While we were looking for a healthy upward move, we have to admit that we are more than impressed with the Energy sector’s 10% move out its late August oversold condition (Tradable Low for Energy?). Now the real work begins, as the sector faces stiff overbought signals across the board. There is no denying the questionable nature of the sector’s longer-term trends, but countertrend rallies can persist, especially when coupled with bearish sentiment. While overbought conditions in a downtrend are usually excellent selling opportunities, given the momentum behind this recent move and the improvement in the oil chart, we’re reluctant to cut bait too soon. Keep stops tight, but I believe this rally has some more to go.
Since the peak in the energy sector back in 2014 we have been constantly on the lookout for signs of a sustainable trend change. It’s not atypical for a sector that has just completed a major bear market (think of tech post ‘02 or financials after ’08-09) to languish for years before investor wounds and their scar tissue have completely healed. Energy has tried on multiple occasions, but each attempt has failed over the past 3-years. We’re constantly on the lookout for momentum and relative performance to confirm, but for the most part, all we have experienced since the peak has been a bunch of head fakes. Once again the sector is trying to steady itself following a deeply oversold condition, albeit within a downtrend, as 20-day highs have expanded to the highest level since December. Absent the broad market’s rally off the lows last February, pressing longs when 1-month highs are expanding coming out of an oversold condition has been a losing proposition (red arrows). Needless to say, we’re not convinced that the lows are in.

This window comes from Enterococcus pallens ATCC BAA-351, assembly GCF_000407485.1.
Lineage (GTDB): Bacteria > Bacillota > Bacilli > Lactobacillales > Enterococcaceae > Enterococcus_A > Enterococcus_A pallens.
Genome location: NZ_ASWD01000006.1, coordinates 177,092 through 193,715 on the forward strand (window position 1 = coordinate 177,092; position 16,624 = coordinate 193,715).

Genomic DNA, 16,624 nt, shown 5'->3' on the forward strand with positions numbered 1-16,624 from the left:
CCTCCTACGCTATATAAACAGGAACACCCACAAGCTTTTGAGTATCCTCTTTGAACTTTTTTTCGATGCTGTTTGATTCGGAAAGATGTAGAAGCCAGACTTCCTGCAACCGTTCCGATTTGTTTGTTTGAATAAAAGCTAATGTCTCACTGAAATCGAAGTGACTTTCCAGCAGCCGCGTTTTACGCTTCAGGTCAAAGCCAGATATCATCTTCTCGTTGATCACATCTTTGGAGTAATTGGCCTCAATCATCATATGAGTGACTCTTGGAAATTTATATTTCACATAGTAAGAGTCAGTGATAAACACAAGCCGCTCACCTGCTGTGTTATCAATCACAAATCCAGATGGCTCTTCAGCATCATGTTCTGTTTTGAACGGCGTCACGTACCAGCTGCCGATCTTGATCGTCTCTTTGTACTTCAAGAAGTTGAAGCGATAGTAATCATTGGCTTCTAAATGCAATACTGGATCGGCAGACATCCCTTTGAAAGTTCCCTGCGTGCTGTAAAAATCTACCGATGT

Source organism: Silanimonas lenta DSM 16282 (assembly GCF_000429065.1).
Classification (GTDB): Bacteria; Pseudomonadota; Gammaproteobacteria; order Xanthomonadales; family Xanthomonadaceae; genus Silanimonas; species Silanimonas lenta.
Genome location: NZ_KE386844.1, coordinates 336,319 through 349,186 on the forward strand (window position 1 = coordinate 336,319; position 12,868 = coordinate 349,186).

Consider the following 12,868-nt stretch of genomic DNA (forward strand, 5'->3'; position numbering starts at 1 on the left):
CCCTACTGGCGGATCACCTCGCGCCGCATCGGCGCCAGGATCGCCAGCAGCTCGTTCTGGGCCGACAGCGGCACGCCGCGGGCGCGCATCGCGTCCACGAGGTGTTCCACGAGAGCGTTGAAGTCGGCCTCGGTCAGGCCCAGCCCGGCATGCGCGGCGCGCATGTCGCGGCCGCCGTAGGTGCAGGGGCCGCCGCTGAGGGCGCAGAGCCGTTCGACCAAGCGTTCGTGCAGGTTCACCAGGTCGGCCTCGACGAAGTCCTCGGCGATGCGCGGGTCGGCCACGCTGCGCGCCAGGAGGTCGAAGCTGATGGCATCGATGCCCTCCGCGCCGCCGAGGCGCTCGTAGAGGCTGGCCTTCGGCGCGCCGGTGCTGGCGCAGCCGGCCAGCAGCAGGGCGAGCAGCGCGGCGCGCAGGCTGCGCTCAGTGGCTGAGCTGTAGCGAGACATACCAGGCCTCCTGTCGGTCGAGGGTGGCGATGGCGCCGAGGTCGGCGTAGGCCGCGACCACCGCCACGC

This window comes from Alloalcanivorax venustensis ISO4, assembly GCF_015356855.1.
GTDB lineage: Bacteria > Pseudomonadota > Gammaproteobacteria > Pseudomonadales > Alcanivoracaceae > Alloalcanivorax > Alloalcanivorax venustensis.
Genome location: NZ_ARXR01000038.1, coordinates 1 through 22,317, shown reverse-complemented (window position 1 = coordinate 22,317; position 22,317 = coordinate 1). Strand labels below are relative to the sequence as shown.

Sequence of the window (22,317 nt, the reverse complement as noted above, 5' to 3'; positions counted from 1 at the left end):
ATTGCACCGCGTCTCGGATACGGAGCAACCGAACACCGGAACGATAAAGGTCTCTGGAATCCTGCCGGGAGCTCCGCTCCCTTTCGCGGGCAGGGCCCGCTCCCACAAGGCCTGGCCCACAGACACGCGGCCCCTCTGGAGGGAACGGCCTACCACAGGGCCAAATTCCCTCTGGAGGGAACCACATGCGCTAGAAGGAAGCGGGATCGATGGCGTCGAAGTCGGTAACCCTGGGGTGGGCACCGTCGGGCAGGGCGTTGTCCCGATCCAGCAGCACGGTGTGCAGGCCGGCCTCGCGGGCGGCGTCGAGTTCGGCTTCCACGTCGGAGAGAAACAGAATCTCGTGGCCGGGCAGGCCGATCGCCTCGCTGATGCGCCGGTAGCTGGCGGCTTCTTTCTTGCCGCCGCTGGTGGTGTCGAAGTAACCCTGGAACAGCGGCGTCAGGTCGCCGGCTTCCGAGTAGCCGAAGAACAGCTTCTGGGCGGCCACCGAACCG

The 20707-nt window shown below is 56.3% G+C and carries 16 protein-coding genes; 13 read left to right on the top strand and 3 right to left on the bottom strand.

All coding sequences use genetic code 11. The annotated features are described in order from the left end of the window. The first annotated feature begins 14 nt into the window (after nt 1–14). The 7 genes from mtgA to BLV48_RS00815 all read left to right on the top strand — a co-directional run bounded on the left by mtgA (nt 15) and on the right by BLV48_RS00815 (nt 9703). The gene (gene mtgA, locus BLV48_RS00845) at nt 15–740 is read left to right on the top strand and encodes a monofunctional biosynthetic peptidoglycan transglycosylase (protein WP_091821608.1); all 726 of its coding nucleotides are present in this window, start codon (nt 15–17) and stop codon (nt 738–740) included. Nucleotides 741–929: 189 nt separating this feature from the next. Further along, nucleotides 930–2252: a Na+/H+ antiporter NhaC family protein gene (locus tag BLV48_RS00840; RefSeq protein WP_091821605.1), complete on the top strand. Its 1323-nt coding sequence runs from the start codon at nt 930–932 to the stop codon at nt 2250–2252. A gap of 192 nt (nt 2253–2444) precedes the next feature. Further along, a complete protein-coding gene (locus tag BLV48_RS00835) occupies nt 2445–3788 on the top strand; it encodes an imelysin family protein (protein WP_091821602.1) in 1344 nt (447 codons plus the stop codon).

The unrelenting oversold condition in Energy is a great example of why trying to bottom tick a downtrend can be a particularly frustrating and money losing proposition. With crude finally gaining some near-term traction at support, the question we continue to receive from clients is whether it is time to aggressively take advantage of the equity pullback. Unfortunately, the various pieces of our process tell us it’s too soon. Technically, the stocks and the underlying commodity look like they want to head lower, while cracks are beginning to appear in credit. Refiners continue to be the best bet for relative performance within the sector , but we’ll be the first to admit that the group is in for a sharp reversal if our broader concerns around the sector fail to come to fruition and the oversold condition gains meaningful traction.
While equity trends continue to be constructive, catching up on the charts over the past few days, one thing in particular really caught our eye since we last published a little over 5 weeks ago...the bond market. While yields are fighting the good fight at 2.15% support, the curve has collapsed, and is now the flattest it has been since October of last year. Growth as a style had clearly become extended versus value, and while a reversion in both is to be expected, we have a tough time believing that value can post meaningful absolute and relative performance without bonds cooperating.